The first argument to every
expect_ function can use unquoting to
construct better labels. This makes it easy to create informative labels when
expectations are used inside a function or a for loop.
up the details, returning the expression and label.
A quosure created by
An optional label to override the default. This is only provided for internal usage. Modern expectations should not include a
Argument name shown in error message if
A list containing two elements:
The evaluate value of
The quasiquoted label generated from
expect_ function use unquoting to generate more informative
labels, you can not use unquoting for other purposes. Instead, you'll need
to perform all other unquoting outside of the expectation and only test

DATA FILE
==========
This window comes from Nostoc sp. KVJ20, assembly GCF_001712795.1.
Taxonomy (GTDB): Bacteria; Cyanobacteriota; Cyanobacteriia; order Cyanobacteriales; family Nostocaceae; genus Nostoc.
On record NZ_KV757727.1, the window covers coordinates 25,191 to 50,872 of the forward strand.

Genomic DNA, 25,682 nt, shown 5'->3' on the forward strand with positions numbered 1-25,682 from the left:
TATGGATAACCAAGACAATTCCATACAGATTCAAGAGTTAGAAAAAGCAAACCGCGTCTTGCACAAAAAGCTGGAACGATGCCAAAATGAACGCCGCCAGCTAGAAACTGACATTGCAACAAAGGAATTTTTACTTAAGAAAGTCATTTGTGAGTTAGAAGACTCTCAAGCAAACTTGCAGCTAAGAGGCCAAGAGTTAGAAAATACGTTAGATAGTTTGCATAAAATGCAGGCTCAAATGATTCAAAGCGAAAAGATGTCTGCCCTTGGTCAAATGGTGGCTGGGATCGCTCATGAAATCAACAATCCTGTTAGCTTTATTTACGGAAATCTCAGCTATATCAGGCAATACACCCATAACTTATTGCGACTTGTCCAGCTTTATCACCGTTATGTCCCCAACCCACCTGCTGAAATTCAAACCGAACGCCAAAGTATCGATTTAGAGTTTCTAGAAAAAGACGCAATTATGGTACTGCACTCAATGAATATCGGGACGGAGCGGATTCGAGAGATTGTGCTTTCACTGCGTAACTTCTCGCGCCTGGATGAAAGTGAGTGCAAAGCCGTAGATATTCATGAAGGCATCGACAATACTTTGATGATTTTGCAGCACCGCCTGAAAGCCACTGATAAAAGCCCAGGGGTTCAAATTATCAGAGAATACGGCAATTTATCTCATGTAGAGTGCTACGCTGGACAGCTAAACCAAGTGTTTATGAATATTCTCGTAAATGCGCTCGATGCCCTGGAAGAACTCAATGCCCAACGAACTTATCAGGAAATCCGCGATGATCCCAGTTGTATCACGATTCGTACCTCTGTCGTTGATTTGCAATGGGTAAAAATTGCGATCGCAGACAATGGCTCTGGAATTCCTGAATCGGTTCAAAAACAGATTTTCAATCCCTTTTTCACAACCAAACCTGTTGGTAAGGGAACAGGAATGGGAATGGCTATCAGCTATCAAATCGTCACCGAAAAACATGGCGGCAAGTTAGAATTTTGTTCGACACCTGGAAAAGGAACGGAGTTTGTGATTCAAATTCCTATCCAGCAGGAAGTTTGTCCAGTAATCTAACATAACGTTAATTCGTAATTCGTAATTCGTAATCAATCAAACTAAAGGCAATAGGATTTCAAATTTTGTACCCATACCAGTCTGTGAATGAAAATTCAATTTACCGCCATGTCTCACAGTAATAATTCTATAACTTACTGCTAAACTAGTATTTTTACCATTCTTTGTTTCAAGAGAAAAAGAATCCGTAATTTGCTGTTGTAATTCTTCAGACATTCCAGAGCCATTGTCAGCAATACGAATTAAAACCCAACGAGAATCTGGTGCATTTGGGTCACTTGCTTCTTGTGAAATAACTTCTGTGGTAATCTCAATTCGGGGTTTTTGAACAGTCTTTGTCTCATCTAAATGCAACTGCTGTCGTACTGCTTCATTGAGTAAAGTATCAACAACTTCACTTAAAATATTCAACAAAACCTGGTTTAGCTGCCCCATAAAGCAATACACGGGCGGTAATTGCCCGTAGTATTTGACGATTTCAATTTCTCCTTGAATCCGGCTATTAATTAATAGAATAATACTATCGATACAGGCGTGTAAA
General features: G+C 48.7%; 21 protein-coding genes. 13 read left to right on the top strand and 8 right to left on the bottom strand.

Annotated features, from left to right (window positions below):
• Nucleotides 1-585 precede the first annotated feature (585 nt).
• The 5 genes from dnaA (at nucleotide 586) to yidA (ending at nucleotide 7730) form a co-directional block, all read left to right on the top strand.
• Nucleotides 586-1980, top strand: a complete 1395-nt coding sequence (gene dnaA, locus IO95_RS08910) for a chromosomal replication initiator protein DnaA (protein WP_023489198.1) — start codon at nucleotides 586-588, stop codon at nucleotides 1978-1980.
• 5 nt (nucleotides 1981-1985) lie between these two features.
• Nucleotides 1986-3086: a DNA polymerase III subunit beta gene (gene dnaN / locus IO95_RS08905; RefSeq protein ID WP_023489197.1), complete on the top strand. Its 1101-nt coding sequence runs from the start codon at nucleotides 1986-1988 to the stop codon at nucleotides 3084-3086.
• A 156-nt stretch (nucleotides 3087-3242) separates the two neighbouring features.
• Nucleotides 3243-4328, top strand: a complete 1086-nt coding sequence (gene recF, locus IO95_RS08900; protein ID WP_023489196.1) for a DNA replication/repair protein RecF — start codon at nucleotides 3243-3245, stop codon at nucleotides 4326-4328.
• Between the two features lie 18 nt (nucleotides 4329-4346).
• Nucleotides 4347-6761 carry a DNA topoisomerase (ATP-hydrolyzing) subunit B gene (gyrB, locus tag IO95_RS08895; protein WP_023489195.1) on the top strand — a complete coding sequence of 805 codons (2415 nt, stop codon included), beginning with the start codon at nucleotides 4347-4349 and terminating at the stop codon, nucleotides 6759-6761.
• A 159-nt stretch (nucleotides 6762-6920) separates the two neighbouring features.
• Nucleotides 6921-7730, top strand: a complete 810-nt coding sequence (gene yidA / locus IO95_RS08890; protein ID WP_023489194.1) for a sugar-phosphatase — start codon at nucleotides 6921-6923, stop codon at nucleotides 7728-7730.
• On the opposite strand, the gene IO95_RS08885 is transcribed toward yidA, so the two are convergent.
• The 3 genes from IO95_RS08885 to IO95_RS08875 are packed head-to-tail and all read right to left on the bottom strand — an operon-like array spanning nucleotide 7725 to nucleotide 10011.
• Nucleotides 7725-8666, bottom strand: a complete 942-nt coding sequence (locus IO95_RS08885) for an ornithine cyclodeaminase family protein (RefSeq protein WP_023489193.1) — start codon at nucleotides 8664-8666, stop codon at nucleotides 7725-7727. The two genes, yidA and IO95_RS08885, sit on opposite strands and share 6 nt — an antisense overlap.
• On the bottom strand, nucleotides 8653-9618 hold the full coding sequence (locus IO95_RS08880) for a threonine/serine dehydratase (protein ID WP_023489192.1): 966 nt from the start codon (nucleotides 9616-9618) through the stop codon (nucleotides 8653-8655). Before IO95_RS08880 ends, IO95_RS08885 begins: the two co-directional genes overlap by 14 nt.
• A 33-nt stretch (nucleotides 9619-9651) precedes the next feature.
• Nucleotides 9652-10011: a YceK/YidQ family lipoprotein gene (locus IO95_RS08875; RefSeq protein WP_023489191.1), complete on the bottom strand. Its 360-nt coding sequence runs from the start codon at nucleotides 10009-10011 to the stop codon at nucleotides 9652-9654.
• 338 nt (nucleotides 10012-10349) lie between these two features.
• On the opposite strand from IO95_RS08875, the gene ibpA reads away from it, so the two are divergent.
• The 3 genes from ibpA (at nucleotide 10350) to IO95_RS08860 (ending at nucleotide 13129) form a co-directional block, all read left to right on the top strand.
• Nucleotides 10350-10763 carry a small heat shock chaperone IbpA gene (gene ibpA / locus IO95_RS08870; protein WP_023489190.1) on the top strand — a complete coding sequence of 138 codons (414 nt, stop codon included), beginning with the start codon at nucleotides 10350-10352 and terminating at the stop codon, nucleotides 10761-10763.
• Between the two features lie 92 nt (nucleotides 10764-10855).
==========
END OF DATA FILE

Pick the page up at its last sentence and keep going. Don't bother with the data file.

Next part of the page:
f <- function(i) if (i > 3) i * 9 else i * 10 i <- 10 # This sort of expression commonly occurs inside a for loop or function # And the failure isn't helpful because you can't see the value of i # that caused the problem: show_failure(expect_equal(f(i), i * 10)) #> Failed expectation: #> f(i) not equal to i * 10. #> 1/1 mismatches #>  90 - 100 == -10 # To overcome this issue, testthat allows you to unquote expressions using # !!. This causes the failure message to show the value rather than the # variable name show_failure(expect_equal(f(!!i), !!(i * 10))) #> Failed expectation: #> f(10) not equal to 100. #> 1/1 mismatches #>  90 - 100 == -10